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Posts tagged ‘attacks’

Attacks On Egyptian Women

71613_donation_email200 Attacks On Egyptian Women In Four Days

What if protesting put you at risk of sexual violence? Mobs of men are sexually assaulting women and girls protesting in the vicinity of Egypt’s iconic Tahrir Square. Law enforcement and other leaders are standing idle; some are blaming the women themselves and denouncing the protests.

Nearly 200 brutal attacks were reported in just four days. Will you help us pressure Egypt’s leaders to condemn the violence now?

Please make an urgent donation to Amnesty so we can continue to document human rights abuses like these in Egypt and around the world.

This is not a new phenomenon. Attacks on women protesters have been reported during past protests in Egypt. However it is clear they have greatly increased in the latest unrest.

Amnesty has sent researchers to Egypt to document the abuses and provide videos and other materials that we can use to:

Show the media what is happening to women and girl protestors in Egypt.

Support activists calling on leaders in Egypt – including prominent women in public life – to condemn the violence and press for action.

Help call global attention to the crisis and demand an end to violence against women in Egypt.

The time is now. Your donation will provide help and hope to peaceful protestors who face violence for speaking out against government oppression in Egypt and around the world.

Sincerely,

Cristina Finch
Managing Director, Women’s Human Rights Program
Amnesty International USA

Women of Egypt Protest

From McClatchy News Report by Mohannad Sabry
24 December 2011

Egypt’s women protest despite brutal military attacks.

Several army soldiers slapped, punched and kicked Mona Seif, hitting her with wooden batons while they dragged her inside the Cabinet Building shortly after they raided Tahrir Square. Minutes earlier she had been told to leave, but she refused unless they released a child she was protecting amid the violence.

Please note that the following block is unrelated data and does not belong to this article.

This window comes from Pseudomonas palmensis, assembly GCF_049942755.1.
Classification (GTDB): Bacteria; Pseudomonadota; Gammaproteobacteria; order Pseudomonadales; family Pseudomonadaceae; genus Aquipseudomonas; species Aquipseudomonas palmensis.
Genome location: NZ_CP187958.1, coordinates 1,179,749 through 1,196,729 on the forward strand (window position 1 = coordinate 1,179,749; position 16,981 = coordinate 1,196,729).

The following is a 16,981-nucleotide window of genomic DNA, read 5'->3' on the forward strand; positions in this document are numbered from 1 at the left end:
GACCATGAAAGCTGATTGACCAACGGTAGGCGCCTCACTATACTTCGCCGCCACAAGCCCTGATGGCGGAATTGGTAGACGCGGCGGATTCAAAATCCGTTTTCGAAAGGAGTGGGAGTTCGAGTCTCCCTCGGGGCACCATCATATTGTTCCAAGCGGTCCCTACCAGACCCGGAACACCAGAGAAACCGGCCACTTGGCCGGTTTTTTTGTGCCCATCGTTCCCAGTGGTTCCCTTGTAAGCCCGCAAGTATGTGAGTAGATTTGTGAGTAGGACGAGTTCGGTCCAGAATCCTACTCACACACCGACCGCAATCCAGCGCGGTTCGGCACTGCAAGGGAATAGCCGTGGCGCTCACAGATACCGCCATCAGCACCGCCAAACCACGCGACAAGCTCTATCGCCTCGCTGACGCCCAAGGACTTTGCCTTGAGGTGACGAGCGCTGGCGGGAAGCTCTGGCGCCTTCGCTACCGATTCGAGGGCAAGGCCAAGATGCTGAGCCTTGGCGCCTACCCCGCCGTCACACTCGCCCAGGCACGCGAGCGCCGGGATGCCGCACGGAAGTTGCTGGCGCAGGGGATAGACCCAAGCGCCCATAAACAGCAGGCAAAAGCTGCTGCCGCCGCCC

“The army officer was infuriated when I told them to release the kid,” said Seif, a 25-year-old activist who leads the No Military Trials for Civilians movement. “He ordered the soldiers to take me where they will take the child.”

A young army officer in charge of the detention room continuously cursed at the female detainees.

“I am as old as your mother; have some respect for me,” said Khadiga, a woman in her 60s who sat on the floor beside Seif.

“The officer exploded when she said that. He kept slapping her over and over until she apologized,” said Seif. “I thought they distinguished between younger and older women. They don’t.”

“It’s a planned strategy,” she said. “… They want to scare off any girl thinking of joining a protest.”

Seif was detained around the same time that footage was taken of several army soldiers stripping and brutalizing another female protester, a video watched by millions worldwide.

This week, thousands of Egyptian women protested in Tahrir Square against military generals who silently watched their soldiers lead assaults on female protesters.